The KAMRA Corneal Inlay – A New Era in the Correction of Presbyopia

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The Birth of a New Era in Vision Correction and of New Responsibility for the Refractive Surgeon

With this weeks’ momentous approval of the KAMRA corneal inlay for the treatment of presbyopia Refractive surgeons will now turn the page on a new era in vision correction. KAMRA represents the first major advancement in the surgical correction of presbyopia in over a decade. Making use of small aperture optics this 5-micron thick inlay is implanted in the line of sight into a femtosecond created pocket at a minimum depth of 200 microns. The inlays’ narrow 1.6 mm aperture blocks unfocused light from entering the non dominant eye and in so doing creates an increase in depth of focus improving both near and intermediate vision without having a quality of vision effect on uncorrected distance acuity. FDA clinical study results on 508 patients treated worldwide indicate that greater than 95% of patients implanted enjoyed long term improvement of near acuity across all follow up examinations without loss of distance function or depth perception.

As a surgeon selected as one of the first to offer the inlay in the U.S. , I am overwhelmed with excitement at the prospect of helping baby boomers achieve relief from the annoying and debilitating effects of presbyopia. But, at the same time I feel a tremendous responsibility to do everything in my power to deliver excellent outcomes with this new technological arrival: to get it right. This will require great care in patient selection, preparation and management of expectations. Candidates will have the best results if they have good uncorrected acuity with refractions between -0.75 and +0.50 diopters and they cannot have astigmatism greater than 0.75 diopters. They must present with no more than +1.25 to +2.50 diopters of presbyopia. Tear film evaluation will be critical, as those with marginal tear film quality will not achieve the desired results. Treatment protocols both pre and post operatively must be respected.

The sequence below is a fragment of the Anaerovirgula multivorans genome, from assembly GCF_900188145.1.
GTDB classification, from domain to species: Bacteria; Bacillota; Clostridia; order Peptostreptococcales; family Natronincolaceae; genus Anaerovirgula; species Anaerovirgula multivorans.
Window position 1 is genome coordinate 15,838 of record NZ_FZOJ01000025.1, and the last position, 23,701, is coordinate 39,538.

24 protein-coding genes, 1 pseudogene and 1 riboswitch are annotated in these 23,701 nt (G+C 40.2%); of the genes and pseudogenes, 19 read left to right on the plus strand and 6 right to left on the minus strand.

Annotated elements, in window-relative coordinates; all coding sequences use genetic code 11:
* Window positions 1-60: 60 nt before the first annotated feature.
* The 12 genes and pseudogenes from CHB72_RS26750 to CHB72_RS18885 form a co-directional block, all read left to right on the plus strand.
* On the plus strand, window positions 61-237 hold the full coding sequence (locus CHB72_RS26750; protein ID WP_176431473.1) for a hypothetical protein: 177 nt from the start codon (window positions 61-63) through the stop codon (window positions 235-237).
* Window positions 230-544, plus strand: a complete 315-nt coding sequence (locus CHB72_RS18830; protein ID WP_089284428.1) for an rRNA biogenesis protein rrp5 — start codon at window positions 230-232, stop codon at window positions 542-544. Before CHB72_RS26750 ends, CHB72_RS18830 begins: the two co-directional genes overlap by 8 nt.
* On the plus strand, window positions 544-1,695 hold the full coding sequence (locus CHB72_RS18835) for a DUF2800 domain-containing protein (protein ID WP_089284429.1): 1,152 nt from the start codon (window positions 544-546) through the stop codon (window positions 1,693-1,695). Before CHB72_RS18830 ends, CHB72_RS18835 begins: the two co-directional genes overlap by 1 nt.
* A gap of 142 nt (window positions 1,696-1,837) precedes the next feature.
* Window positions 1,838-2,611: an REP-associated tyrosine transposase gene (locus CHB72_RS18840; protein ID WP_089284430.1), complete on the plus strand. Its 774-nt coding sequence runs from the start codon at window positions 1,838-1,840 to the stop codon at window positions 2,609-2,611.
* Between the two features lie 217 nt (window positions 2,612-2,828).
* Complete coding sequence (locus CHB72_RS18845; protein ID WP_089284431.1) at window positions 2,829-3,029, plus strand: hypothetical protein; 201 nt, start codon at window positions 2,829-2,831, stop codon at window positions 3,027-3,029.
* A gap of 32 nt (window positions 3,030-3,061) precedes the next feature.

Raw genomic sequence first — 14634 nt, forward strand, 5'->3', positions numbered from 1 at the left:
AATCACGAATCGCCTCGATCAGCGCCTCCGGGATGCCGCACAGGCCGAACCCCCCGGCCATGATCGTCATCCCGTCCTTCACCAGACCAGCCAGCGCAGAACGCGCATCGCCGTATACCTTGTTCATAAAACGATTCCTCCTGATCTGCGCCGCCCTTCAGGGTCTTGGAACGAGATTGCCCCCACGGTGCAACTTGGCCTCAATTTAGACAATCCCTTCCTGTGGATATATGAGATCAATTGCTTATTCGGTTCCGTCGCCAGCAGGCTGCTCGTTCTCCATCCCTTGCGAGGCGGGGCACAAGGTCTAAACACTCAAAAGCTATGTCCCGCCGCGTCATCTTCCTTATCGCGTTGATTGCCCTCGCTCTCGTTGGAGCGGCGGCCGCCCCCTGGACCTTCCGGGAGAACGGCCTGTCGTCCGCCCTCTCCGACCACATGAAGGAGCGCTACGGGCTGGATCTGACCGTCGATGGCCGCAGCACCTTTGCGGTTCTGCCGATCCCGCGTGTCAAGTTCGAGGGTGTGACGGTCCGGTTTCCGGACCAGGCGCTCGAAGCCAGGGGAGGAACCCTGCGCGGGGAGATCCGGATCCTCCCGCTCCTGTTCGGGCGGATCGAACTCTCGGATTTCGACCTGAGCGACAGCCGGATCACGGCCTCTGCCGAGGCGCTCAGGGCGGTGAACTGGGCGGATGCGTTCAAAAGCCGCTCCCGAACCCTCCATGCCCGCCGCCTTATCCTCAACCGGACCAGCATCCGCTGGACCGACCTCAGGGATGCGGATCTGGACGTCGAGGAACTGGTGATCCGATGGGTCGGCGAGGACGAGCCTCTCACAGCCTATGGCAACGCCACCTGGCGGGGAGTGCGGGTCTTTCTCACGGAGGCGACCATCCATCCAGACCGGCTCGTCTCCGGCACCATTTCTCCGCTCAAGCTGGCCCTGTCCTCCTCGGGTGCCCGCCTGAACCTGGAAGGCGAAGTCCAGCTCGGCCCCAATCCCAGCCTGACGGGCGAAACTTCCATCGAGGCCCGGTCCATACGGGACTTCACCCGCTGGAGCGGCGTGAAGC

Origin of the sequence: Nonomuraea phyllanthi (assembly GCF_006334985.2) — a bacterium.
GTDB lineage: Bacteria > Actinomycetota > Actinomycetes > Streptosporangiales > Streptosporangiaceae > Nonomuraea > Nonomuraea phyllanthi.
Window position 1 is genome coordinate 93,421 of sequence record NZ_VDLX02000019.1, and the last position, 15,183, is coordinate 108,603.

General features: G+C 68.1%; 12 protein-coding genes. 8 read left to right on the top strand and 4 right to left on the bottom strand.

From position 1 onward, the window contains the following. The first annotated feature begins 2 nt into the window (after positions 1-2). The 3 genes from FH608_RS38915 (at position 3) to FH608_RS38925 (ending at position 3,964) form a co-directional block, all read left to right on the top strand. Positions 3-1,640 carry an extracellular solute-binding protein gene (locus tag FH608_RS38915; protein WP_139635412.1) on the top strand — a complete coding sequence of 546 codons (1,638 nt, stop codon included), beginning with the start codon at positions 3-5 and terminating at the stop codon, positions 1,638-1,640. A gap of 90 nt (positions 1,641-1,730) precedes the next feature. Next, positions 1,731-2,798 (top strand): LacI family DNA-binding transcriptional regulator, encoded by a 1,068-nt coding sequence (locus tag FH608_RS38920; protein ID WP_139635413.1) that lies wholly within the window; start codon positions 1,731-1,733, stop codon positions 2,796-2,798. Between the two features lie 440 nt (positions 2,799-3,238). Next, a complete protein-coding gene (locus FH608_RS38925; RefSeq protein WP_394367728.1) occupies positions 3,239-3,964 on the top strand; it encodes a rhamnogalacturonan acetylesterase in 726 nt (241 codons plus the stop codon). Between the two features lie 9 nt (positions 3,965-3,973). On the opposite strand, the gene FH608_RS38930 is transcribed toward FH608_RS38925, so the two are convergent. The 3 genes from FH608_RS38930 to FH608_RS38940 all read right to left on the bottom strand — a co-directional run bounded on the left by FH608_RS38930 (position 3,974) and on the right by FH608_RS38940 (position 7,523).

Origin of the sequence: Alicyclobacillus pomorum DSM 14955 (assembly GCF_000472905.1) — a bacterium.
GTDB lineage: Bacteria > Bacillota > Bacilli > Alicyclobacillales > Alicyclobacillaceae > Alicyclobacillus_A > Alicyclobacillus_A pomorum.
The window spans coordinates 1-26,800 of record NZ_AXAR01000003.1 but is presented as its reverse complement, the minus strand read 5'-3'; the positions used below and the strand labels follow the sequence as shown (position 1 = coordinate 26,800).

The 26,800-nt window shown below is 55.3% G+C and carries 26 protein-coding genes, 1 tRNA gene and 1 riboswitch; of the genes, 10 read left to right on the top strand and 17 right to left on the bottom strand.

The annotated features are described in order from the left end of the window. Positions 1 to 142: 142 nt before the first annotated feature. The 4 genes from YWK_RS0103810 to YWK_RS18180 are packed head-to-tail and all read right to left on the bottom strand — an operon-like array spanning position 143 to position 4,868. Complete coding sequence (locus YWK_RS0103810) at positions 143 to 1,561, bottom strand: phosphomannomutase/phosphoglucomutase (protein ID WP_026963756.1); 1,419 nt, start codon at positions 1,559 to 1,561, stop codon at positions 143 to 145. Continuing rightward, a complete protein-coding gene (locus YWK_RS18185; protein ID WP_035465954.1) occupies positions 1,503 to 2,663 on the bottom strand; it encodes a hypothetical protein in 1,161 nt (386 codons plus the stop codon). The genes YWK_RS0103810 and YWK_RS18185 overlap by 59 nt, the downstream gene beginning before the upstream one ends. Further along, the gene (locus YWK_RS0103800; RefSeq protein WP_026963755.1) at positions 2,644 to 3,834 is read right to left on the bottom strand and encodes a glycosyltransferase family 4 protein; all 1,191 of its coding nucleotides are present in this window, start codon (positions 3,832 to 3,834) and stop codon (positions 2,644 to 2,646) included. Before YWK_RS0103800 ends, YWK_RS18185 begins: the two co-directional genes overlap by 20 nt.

Those familiar with KAMRA tell us that 25% of patients enjoy immediate vision improvement after surgery with fully 75% requiring 2-3months of healing to get good results. The surgeon and support staff will need to become active partners with the PresbyVision patient with hands on involvement in management, support and decision-making and encouragement.

This is not a surgical procedure for those who are not motivated patient advocates or are careless in their observance of the “rules” of KAMRA. As Refractive PresbySurgeons we owe it to our profession, to those who developed the technology as well as those among us who worked in clinical studies to help achieve the very best in outcomes. Most of all we owe it to our patients.






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